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CREATe Presents Research at UK IPO Advisory Group

Posted on    by Kristofer Erickson
Blog

CREATe Presents Research at UK IPO Advisory Group

On 14th May 2024, we had the pleasure of presenting some of our current CREATe research to the Intellectual Property Office (IPO) Research Expert Advisory Group (REAG). The purpose of REAG is to evaluate and advise on new research of relevance to IP policy in the UK. We were invited to present by David Humphries, Head of Research (Economics, Research and Evidence) at IPO, following his participation in a research scoping workshop held during our re-launch event in Glasgow on 12th March. As the UK Centre for Regulation of the Creative Economy, we aim to make our research as accessible and useful to policy makers and experts as possible.

The objective of our presentation (accessible below) was to offer examples of a few of the current research projects ongoing in the Centre, rather than provide a comprehensive list. The contents of the presentation were as follows:

CREATe Digital Research Infrastructure: Prof Martin Kretschmer and Bartolomeo Meletti provided an overview of CREATe’s existing research infrastructure and ambitions for development (funded by an AHRC Infrastructure award to 2028). The resources include copyrightuser.org, copyrightuser.eu, the Copyright Evidence Wiki and Copyright History (Primary Sources). Our plans in the coming year include expanding and improving these resources, increasing the size of the evidence base, and developing new knowledge graph and interoperability tools to make our data more accessible and more widely used.

Creators Earning Hub: Dr Amy Thomas presented on CREATe’s sectoral longitudinal repeat studies of authors’ earnings, which have been running since 2006. The findings of the authors’ earnings surveys with ALCS members show declining earnings for authors since the start of the survey, a troubling development. Recent studies led by Thomas on the fortunes of indie authors show some bright spots (as well as inequalities) – women going the independent publishing route earn more than men in that segment in contrast to the broader writing population. The next steps (currently underway) include surveys with Directors UK, BECS and DACS, covering new forms of media and creative communities.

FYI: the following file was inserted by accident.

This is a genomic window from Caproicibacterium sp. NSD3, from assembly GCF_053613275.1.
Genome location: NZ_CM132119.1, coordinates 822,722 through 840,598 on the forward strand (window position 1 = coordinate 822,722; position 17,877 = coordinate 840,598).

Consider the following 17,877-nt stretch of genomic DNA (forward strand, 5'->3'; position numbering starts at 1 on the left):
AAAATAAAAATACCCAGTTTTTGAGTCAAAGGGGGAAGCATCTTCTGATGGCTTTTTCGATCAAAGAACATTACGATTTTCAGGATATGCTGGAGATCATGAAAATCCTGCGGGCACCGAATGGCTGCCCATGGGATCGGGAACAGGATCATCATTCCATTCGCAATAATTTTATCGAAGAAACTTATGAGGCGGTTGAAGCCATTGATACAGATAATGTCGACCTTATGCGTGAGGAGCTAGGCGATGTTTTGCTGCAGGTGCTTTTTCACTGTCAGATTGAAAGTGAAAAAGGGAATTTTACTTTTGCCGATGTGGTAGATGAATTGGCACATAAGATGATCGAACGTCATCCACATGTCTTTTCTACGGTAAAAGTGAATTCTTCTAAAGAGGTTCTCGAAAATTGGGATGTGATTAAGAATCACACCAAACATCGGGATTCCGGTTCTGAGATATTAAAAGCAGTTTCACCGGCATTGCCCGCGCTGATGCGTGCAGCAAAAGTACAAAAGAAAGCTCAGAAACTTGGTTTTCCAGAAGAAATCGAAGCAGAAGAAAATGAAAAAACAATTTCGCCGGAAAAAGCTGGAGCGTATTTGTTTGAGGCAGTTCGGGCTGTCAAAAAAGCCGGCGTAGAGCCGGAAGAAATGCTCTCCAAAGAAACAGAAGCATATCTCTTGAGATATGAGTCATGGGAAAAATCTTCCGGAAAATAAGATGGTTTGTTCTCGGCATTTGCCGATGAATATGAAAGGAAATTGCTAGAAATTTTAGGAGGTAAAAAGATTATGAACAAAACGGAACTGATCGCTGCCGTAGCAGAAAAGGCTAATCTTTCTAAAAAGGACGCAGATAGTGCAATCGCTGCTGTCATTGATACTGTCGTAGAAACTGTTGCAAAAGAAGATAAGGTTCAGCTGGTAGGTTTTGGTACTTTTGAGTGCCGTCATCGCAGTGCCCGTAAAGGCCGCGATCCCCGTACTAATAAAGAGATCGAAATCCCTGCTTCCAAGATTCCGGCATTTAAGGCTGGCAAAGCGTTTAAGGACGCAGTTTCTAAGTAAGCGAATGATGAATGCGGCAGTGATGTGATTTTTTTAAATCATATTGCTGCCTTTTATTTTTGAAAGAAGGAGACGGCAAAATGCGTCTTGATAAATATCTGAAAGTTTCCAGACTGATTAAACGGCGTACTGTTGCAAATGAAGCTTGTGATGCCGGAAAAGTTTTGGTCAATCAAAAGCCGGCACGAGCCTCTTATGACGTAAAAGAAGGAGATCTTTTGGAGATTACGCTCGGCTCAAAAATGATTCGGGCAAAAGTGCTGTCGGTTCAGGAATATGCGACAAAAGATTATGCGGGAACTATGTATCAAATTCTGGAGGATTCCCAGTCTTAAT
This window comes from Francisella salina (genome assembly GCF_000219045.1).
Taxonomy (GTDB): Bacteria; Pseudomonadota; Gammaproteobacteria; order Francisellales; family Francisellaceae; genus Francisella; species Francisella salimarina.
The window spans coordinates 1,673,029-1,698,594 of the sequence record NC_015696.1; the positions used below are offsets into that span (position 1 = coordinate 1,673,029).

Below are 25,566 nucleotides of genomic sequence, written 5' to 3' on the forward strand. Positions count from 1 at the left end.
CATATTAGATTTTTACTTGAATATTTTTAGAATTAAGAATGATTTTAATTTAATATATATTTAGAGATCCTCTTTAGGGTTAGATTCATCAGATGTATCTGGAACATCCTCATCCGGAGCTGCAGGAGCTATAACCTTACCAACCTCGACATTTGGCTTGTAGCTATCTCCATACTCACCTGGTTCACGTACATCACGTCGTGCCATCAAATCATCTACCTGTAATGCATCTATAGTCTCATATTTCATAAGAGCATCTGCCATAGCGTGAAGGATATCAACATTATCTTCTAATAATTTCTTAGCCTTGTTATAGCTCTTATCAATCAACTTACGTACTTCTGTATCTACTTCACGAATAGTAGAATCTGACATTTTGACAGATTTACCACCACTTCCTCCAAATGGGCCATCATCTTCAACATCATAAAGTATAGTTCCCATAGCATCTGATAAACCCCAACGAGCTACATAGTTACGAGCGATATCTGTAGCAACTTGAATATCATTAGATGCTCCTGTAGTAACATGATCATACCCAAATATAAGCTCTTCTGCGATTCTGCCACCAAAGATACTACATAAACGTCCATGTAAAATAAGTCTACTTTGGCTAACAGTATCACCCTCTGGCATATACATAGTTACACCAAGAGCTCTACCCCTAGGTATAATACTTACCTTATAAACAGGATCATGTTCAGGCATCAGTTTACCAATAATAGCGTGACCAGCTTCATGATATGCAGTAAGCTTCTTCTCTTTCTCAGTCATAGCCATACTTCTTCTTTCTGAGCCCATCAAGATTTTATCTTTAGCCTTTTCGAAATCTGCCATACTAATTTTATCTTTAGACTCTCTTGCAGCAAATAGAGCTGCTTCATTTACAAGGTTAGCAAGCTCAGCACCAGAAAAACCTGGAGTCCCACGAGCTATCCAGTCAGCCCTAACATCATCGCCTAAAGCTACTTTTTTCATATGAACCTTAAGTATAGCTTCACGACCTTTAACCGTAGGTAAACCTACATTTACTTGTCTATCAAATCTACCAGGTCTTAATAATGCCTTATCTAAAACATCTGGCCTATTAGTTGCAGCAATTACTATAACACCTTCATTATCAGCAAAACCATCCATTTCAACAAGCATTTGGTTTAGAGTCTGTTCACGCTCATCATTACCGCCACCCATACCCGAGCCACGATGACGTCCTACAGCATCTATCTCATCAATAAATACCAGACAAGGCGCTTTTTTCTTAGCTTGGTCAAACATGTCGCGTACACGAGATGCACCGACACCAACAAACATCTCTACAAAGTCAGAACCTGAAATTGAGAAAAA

Algorithmic transparency in Music Streaming: Aline Iramina presented her current work on the economics of music streaming, particularly on the role of algorithmic transparency as a policy solution for regulating music streaming platforms. The research examines and compares the main algorithmic transparency measures adopted by streaming platforms (Spotify, Deezer, YouTube and TikTok) by  analysing legal documents produced by these platforms from 2018 to 2022. Findings indicate significant variance in transparency behaviour among companies, depending on the type of business model they operate and the way that music is used.

Technological Protection Measures (TPMs): Prof Kris Erickson presented on his current research, funded by Knowledge Rights 21, examining the impact of TPMs on research, preservation and education. These data, derived from a survey of libraries and archives across Europe, show that TPMs continue to have a significant effect on the activities of institutions supporting research, even when users may benefit from exceptions to copyright. The most frequently reported impediments from TPMs related to research, lending and teaching activities, but text-and-data mining was also frequently impeded by digital content locks. Obsolete TPMs on legacy media are also causing issues for preservation and other productive uses such as interoperability, as institutions are finding it legally and technically challenging to maintain access to digital archival materials behind TPMs.

Competition, Copyright and Games: Magali Eben discussed her current research, and working paper with co-authors Ayse Gizem Yasar, Amy Thomas and Kenny Barr. This work explores how both copyright and competition law can be instructive to understanding challenges facing the UK video game sector. Challenges include concentration, platformisation, interoperability and walled garden ecosystems. An event held at CREATe in November 2023 explored these issues with commentary from leading UK game studios, entrepreneurs and legal experts.

CREATe_REAG_Presentation_14_May